Bob
 
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raybonz

Minister of Fire
Feb 5, 2008
6,208
Carver, MA.

TOGO FISHER

New Member
Dec 18, 2013
2
Togo Minnesota
Love your wood shelter! Looks great with all the cedar log slabs.. How expensive was it to build a shelter like that?

Ray
I cut the logs from my property and bought the slab wood for 30 bucks from a local one man lumber mill. The steel for the roof was recycled and so it ended up more sweat than money.

As usual its not big enough - !

Thanks for taking a look as it.
 
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raybonz

Minister of Fire
Feb 5, 2008
6,208
Carver, MA.
I cut the logs from my property and bought the slab wood for 30 bucks from a local one man lumber mill. The steel for the roof was recycled and so it ended up more sweat than money.

As usual its not big enough - !

Thanks for taking a look as it.
Love it! For that kind of money you could expand.. The rustic looks of the shelter makes it blend into a wooded area nicely and you can't touch what it cost you either..
 

Lance

Member
May 18, 2012
37
Western Wisconsin
Started with just the stacks out back, then built the lean closest to the house. Don't have to carry very far to the stove in the house. Next on list is to add boards with air space between to keep snow and rain out, but still let air pass thru.
IMG_1405.JPG IMG_1407.JPG IMG_1409.JPG
 

raybonz

Minister of Fire
Feb 5, 2008
6,208
Carver, MA.
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firefighterjake

Minister of Fire
Jul 22, 2008
19,028
Unity/Bangor, Maine
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raybonz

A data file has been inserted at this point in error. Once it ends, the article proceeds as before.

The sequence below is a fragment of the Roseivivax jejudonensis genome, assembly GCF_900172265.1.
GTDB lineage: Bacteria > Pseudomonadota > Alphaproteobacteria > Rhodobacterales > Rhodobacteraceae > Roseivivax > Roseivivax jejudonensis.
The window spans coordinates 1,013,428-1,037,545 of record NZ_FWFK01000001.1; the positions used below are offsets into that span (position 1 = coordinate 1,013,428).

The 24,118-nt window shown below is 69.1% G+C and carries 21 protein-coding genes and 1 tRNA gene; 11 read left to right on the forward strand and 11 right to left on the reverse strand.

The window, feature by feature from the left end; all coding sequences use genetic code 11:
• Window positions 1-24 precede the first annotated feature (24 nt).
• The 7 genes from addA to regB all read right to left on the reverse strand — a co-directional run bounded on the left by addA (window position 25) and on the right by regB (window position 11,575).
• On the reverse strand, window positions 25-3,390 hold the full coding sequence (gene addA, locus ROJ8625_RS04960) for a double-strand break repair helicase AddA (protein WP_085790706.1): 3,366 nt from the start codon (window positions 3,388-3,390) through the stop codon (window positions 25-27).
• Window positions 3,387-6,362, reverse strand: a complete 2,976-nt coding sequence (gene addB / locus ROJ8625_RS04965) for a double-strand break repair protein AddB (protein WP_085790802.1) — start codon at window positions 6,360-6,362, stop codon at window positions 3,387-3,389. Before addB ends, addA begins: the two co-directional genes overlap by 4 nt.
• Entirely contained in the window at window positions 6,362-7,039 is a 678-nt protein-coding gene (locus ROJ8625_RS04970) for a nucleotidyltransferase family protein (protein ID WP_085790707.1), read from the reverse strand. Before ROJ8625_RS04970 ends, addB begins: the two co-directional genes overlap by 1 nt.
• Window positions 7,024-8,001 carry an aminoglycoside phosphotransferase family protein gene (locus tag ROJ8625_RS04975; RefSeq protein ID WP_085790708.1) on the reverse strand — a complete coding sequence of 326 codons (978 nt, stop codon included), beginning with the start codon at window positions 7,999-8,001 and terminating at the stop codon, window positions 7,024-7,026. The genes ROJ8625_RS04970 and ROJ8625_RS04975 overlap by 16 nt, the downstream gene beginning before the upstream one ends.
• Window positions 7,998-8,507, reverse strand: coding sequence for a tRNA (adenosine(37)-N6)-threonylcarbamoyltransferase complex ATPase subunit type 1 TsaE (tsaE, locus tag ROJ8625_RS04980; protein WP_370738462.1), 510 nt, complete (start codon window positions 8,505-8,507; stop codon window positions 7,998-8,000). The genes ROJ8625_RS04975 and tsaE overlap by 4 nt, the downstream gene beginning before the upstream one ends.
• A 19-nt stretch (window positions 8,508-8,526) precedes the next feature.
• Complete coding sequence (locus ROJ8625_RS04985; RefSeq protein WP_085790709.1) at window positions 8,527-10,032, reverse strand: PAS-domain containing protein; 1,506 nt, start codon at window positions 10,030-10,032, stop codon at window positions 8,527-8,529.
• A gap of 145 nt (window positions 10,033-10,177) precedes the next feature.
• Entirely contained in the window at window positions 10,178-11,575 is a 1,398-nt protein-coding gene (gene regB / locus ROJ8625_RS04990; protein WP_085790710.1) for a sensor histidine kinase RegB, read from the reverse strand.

Minister of Fire
Feb 5, 2008
6,208
Carver, MA.
I like it . . . cheap, practical and it looks good. Liking the rustic look.
Totally impressed that this was built for around the price of good tarps which are worth little.. This might be my favorite cost effective shelter yet!

Ray
 

Gasifier

Minister of Fire
Apr 25, 2011
3,191
St. Lawrence River Valley, N.Y.
_g Wo, wo, Wow. Nice reddogtrkr. Nice
 

albert1029

Feeling the Heat
Nov 15, 2011
398
Southwestern PA
has the look of a vintage shed like grandpa had....awesome...
 

bassJAM

Feeling the Heat
Jun 5, 2012
478
Cincinnati OH
After realizing the wood I've stored in my detached garage hasn't dried very much in the past year and a half, I'm trying a different approach for 2015-16. Just finished the roof with the help of my gf over the weekend. I'm very impressed with how solid these are. I was concerned my first attempt at standing rows would be blown over by a storm so I took them down, but I can walk on top of this thing!
IMG_20140114_143810_837_zps1f3e8248.jpg IMG_20140114_132620_627_zps6f3cf078.jpg
 
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Ashful

Minister of Fire
Mar 7, 2012
15,302
Philadelphia
Beautiful stacks! However, I've never seen reports on how well Holzhausen dry versus traditional covered stacks, in the same location. I may be surprised, but it always looks to me like there must be a lot of wood in the center that might not dry so well, particularly if leaves and other debris get jammed up in the hausen over the course of a few years' drying time.
 

Gasifier

Minister of Fire
Apr 25, 2011
3,191
St. Lawrence River Valley, N.Y.
After realizing the wood I've stored in my detached garage hasn't dried very much in the past year and a half, I'm trying a different approach for 2015-16. Just finished the roof with the help of my gf over the weekend. I'm very impressed with how solid these are. I was concerned my first attempt at standing rows would be blown over by a storm so I took them down, but I can walk on top of this thing!



I will bet your wood will dry better like that OUTSIDE than it did in regular stacks INSIDE. Nice work.
 
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bassJAM

Feeling the Heat
Jun 5, 2012
478
Cincinnati OH
Thanks for the compliments! Most of the wood in the inside if this particular Holzhausen is ash, so I'm not as concerned about it fully drying out. I also didn't stack the wood inside of it, I just tossed it in so there's more open space which hopefully will lead to as much airflow as possible. Regardless, it will be world's better than having the wood inside my shed like Gasifier mentioned. Just about the time I finished stacking 6 cords in there, I realized it was probably a bad idea.